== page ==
Call us - (210) 367-5843
Boundary & Subdivision Surveys

Boundary surveys are the most basic survey a land surveyor can perform - however, the information collected in a boundary survey is argualy the most important information a land surveyor can obtain. When conducting a boundary survey, a land surveyor will run the real property line, using information from the property deed and the real world property markers to guide them. In doing so, the surveyor has the ability to identify any discrepancies in the location of the physical property/boundary markers discovered in relation to the information supplied in the deed/original survey, and can set any property markers that are found to be missing or are unable to be located. This information is critical in any transfer of title, or when considering subdividing or adding improvements to a property. Running the property line also provides an opportunity for the surveyor to identify and locate any encroachments over the property line, which can be used to determine what future conflicts might occur with neighboring land owners.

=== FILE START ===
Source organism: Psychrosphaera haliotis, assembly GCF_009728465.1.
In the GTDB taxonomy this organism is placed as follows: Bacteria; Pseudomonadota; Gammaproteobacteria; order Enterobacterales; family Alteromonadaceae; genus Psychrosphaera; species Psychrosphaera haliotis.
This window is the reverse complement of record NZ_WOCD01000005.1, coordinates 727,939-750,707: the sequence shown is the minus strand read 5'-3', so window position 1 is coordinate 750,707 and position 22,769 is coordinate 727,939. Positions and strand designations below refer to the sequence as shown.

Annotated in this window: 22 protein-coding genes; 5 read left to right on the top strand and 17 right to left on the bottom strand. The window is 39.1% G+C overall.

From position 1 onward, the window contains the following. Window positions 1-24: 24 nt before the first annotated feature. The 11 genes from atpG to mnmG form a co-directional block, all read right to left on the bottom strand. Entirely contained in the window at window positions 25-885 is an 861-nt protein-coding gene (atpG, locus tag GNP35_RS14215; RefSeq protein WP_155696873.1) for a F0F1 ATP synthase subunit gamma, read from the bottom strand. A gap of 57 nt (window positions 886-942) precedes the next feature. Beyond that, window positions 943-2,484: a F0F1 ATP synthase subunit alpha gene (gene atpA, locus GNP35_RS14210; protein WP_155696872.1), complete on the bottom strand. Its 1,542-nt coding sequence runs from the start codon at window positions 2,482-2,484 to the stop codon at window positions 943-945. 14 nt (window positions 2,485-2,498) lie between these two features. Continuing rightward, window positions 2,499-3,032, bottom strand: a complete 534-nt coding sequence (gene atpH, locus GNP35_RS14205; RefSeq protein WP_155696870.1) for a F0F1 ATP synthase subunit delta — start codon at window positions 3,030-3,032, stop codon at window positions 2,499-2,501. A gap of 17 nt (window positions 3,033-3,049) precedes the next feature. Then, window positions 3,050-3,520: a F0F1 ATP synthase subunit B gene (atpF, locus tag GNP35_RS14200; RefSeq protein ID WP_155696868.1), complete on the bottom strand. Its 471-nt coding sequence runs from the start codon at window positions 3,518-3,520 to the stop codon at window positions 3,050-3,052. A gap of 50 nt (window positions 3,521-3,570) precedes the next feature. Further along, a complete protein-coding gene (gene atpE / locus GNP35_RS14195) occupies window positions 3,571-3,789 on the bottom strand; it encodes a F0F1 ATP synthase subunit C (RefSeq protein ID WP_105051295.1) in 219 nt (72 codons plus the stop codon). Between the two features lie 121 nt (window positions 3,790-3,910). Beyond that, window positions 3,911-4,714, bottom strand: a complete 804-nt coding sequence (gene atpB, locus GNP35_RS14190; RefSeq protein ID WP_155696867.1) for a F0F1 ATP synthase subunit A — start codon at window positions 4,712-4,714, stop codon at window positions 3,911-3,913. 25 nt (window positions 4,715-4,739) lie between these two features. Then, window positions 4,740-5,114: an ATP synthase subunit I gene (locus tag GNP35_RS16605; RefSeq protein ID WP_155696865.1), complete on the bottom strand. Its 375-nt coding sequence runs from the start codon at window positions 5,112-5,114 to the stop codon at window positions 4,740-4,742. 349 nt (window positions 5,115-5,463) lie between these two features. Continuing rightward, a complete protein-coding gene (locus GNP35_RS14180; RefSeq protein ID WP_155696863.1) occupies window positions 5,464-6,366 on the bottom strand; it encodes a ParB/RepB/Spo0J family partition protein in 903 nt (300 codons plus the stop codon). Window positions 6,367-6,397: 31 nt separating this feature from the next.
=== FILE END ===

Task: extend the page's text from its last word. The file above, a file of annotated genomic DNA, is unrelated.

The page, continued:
>Boundary and subdivision projects.
Topographic Surveys

Getting a topographical survey is part of the first step in developing a property. These are 3-Dimensional maps of your property that show the current natural or man made topographic features of your property as well as the locations of any utilities, improvements or existing man-made structures. Understanding the topography of the land being developed is critical for architects and engineers as it allows them to create accurate designs that are appropriate for the conditions of the site. As an example of how the information is used, when determing where to place a building, the land developers need to understand how water drains and pools in the area. The reason for this being that they need to ensure the new structure isn't flooded when it rains as well as ensure the water drainage with the new structure has a minimal impact on the property and environment around it.

>Topographic survey projects.
Construction Staking